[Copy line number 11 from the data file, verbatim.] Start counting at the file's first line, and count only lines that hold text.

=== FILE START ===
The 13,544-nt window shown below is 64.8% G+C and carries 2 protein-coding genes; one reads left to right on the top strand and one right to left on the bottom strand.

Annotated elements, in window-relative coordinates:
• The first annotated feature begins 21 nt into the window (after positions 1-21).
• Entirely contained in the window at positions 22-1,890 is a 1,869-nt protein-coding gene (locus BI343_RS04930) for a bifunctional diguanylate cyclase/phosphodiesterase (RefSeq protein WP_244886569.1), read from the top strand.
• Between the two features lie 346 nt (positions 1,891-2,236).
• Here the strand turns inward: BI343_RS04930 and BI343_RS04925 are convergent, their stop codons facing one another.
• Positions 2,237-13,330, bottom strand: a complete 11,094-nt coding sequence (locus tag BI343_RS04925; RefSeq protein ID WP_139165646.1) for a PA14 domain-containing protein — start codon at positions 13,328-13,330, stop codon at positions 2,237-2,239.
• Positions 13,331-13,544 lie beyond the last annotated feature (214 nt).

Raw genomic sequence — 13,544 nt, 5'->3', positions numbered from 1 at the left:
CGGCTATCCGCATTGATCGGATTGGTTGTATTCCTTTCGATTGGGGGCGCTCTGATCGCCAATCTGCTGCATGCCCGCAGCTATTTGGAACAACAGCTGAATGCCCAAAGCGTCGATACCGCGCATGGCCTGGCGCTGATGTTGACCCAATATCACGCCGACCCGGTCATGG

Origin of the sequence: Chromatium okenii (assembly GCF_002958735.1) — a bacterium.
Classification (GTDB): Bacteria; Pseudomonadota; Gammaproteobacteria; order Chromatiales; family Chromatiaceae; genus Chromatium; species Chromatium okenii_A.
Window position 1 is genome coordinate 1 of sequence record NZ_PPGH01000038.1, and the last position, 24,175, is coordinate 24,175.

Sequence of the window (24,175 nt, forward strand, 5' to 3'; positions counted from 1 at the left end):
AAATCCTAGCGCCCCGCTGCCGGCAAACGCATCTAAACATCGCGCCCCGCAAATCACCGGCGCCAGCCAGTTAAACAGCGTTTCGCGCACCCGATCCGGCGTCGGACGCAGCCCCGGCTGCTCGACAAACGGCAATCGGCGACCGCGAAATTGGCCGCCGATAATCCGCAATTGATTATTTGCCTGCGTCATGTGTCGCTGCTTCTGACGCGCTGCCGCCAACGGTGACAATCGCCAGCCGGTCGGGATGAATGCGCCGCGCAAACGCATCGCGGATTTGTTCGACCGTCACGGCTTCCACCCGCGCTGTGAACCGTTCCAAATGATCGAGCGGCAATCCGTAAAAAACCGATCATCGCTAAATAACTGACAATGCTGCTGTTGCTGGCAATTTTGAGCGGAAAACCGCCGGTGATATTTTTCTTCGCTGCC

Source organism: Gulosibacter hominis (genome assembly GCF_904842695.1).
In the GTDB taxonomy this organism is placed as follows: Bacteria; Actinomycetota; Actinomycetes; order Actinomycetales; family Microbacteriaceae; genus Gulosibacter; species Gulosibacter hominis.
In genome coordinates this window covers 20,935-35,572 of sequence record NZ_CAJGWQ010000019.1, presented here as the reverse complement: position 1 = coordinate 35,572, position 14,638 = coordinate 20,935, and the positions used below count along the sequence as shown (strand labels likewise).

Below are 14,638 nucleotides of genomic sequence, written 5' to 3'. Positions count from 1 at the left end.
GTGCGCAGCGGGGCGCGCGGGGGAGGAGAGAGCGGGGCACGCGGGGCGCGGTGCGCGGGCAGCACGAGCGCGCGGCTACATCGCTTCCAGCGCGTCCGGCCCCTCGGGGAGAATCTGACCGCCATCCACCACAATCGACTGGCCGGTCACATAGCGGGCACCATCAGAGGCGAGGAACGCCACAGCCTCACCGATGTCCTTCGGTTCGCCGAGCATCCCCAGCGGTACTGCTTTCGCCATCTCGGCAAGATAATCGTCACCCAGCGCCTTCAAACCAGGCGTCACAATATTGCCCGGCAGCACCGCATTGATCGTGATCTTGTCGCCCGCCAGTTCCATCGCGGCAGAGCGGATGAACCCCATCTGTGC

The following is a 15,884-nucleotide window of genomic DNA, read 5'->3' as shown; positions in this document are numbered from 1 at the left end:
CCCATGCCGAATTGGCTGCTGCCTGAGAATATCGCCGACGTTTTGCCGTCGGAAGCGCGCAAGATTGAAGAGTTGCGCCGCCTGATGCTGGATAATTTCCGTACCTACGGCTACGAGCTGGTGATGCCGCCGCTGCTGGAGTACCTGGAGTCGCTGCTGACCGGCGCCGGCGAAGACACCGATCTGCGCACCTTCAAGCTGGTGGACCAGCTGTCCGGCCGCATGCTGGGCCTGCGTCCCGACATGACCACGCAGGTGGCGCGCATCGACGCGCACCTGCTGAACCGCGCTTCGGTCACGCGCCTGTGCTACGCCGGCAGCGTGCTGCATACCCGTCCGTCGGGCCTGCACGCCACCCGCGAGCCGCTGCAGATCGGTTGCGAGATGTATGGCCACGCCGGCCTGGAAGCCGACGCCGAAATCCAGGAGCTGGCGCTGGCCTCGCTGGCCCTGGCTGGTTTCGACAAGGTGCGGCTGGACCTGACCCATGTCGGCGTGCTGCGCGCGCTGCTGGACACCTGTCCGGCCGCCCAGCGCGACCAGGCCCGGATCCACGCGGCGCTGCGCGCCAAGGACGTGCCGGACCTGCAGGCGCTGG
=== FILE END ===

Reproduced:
Origin of the sequence: Chromatium okenii (assembly GCF_002958735.1) — a bacterium.